And for those that have been existing, doing their businesses, servicing their customers but are unable to meet this new minimum share capital; the CBN will come up with a separate list, of which as an association and other places we are lobbying, we want a situation where Central Bank will look at those ones and say of give them some more time or possibly reduce the minimum share capital, so that at least you don’t close so many banks, close to 600 banks will be out of business. It will be a huge setback for this economy.
What effort are you making? As an association, when did the new policy come out?
We went twice to each of the six geo-political zones of the country, we sat down with critical stakeholders, the microfinance banks practitioners, investors in those microfinance banks and other critical stakeholders, we had workshops, and we showed them the various options of meeting up with this minimum share capital.
For instance, in my village in Kaduna State, in Zaria that is Gyallesu, if there is a bank in Kaduna, which is the capital of Kaduna State an urban area; any unit bank that is in urban area, the minimum share capital they are required is from 20m, now to 200m. So if they cannot meet that, they are advised to relocate, to leave the urban area, or to go to a rural setting where the minimum share capital required is just 20m.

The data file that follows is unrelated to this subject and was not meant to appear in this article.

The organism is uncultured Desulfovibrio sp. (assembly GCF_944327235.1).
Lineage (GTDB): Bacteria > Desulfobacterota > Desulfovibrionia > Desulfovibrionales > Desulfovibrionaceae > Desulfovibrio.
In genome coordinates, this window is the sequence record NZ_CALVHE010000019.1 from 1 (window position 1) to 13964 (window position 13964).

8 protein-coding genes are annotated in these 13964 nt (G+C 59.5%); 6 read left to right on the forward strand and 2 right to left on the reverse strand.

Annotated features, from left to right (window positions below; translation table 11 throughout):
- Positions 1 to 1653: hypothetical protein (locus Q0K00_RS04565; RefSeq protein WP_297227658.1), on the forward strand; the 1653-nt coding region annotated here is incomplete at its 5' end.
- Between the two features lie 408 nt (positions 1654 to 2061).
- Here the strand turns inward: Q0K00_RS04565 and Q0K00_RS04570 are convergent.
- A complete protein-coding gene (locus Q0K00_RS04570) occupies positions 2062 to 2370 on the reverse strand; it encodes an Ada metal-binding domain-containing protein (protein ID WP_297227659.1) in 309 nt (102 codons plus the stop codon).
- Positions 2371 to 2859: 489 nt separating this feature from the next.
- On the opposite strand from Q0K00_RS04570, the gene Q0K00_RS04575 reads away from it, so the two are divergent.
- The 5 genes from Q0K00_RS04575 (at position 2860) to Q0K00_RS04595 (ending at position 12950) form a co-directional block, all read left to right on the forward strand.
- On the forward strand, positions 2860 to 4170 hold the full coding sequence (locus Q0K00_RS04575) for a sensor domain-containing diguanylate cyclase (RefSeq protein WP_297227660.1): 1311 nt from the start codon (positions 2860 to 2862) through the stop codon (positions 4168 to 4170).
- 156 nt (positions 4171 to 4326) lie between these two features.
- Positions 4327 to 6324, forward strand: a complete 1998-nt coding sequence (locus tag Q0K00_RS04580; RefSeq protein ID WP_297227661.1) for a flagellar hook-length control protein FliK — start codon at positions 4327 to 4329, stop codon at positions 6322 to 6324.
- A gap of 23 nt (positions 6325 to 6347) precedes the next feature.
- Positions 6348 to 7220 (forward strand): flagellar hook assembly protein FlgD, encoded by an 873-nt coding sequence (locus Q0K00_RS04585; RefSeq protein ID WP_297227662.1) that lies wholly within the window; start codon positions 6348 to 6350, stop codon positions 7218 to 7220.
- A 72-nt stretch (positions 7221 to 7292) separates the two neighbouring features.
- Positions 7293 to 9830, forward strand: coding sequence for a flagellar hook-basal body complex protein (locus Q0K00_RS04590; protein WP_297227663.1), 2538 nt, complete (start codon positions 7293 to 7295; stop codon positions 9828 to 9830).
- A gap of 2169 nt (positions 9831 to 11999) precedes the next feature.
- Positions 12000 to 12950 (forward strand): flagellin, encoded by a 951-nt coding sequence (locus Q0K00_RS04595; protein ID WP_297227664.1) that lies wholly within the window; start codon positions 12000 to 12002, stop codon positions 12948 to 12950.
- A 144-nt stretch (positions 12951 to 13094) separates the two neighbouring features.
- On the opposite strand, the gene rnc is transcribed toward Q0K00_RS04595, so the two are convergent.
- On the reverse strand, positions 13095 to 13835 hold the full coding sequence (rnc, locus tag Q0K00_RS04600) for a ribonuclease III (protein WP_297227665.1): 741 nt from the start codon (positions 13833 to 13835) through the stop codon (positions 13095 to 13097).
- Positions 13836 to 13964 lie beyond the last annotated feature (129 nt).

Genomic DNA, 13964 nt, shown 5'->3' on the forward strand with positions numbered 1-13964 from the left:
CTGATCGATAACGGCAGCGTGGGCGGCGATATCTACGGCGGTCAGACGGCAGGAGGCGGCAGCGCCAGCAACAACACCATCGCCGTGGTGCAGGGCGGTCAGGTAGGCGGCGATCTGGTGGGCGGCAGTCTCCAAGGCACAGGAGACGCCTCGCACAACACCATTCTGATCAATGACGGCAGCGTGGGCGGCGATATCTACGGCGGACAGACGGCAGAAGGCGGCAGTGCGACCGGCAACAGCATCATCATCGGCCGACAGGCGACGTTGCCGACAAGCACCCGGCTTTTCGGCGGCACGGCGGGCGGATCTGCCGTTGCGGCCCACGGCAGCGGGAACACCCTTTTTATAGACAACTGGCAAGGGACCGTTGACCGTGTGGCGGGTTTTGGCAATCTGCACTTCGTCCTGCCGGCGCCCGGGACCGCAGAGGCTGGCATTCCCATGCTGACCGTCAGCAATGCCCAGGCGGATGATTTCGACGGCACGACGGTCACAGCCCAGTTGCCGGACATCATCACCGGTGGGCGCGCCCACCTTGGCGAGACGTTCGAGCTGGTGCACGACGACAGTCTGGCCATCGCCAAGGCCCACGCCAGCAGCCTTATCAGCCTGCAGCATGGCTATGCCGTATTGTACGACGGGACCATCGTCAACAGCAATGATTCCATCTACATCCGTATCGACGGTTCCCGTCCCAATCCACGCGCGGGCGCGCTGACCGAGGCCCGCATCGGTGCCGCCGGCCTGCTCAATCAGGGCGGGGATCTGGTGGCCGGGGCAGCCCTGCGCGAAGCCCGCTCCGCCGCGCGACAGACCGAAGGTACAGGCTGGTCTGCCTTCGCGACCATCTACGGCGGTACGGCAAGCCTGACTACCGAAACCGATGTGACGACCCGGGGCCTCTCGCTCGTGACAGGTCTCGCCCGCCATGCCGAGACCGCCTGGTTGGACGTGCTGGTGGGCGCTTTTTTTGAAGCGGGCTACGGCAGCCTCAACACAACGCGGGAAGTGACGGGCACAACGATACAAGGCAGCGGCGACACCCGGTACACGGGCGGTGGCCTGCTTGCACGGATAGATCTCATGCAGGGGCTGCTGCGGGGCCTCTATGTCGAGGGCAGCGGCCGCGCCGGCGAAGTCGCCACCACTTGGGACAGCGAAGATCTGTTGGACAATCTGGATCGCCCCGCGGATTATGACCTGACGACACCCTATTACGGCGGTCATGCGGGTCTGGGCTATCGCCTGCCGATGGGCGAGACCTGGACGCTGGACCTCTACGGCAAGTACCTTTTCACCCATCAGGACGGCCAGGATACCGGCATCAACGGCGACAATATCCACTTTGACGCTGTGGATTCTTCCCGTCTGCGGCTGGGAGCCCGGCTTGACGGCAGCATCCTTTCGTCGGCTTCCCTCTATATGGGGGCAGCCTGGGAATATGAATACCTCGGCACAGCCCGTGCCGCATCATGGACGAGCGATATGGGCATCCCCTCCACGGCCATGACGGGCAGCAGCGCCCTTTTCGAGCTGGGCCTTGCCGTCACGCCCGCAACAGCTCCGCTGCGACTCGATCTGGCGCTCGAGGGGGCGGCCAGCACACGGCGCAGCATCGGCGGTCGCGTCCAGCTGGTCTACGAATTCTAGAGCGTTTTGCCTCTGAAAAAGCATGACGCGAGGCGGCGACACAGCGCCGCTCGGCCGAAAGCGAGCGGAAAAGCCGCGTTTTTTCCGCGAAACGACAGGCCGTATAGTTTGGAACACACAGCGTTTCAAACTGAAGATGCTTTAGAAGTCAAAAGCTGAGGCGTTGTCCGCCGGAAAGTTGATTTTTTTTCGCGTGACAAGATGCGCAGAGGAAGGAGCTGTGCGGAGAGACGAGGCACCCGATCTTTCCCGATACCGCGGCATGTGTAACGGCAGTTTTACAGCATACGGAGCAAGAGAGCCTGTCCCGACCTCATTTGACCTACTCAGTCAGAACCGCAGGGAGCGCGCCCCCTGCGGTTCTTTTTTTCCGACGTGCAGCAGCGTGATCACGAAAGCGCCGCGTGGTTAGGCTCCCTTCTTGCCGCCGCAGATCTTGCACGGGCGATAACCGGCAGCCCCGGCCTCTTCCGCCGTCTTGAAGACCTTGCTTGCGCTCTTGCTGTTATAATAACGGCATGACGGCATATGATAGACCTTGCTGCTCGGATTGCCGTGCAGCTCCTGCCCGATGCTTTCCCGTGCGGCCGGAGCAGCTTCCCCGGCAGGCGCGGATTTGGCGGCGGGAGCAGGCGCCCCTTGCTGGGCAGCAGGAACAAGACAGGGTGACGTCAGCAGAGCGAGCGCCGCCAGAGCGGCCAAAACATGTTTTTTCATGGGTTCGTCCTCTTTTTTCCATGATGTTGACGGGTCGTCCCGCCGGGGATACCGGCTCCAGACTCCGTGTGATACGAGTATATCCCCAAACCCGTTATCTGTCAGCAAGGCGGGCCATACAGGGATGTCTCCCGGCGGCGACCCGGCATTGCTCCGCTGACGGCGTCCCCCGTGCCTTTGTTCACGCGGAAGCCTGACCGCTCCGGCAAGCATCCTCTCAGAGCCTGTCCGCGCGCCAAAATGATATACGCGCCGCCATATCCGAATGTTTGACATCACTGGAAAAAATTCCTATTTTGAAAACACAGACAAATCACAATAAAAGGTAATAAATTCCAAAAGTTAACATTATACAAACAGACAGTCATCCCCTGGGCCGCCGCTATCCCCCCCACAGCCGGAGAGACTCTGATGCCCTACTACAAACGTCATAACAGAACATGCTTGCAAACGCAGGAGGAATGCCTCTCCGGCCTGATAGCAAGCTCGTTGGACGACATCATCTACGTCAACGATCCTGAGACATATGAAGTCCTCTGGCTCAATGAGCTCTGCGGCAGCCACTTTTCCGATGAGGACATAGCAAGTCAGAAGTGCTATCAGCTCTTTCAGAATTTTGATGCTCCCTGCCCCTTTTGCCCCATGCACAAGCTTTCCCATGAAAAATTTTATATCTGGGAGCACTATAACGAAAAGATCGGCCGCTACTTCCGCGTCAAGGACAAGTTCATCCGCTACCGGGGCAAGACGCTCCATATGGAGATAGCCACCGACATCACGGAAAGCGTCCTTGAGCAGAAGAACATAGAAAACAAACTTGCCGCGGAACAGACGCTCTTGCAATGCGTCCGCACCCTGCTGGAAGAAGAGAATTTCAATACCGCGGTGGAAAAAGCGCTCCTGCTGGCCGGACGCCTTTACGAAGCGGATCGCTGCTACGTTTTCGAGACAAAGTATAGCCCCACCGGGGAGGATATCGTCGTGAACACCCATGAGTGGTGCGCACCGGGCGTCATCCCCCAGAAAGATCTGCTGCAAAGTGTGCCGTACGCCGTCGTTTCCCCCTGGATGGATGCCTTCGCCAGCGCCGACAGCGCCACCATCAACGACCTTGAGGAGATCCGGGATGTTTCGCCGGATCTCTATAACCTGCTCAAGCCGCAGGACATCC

So we have to go round giving them the options. And then another option is mergers and acquisitions like the example I have given you, if in my area Gyallesu in Zaria there are about five microfinance banks, and each of them on their own cannot meet minimum share capital. What I said, why don’t you meet, collapse into one; each one brings what they have, you will find out they will meet the minimum share capital and then they continue their businesses.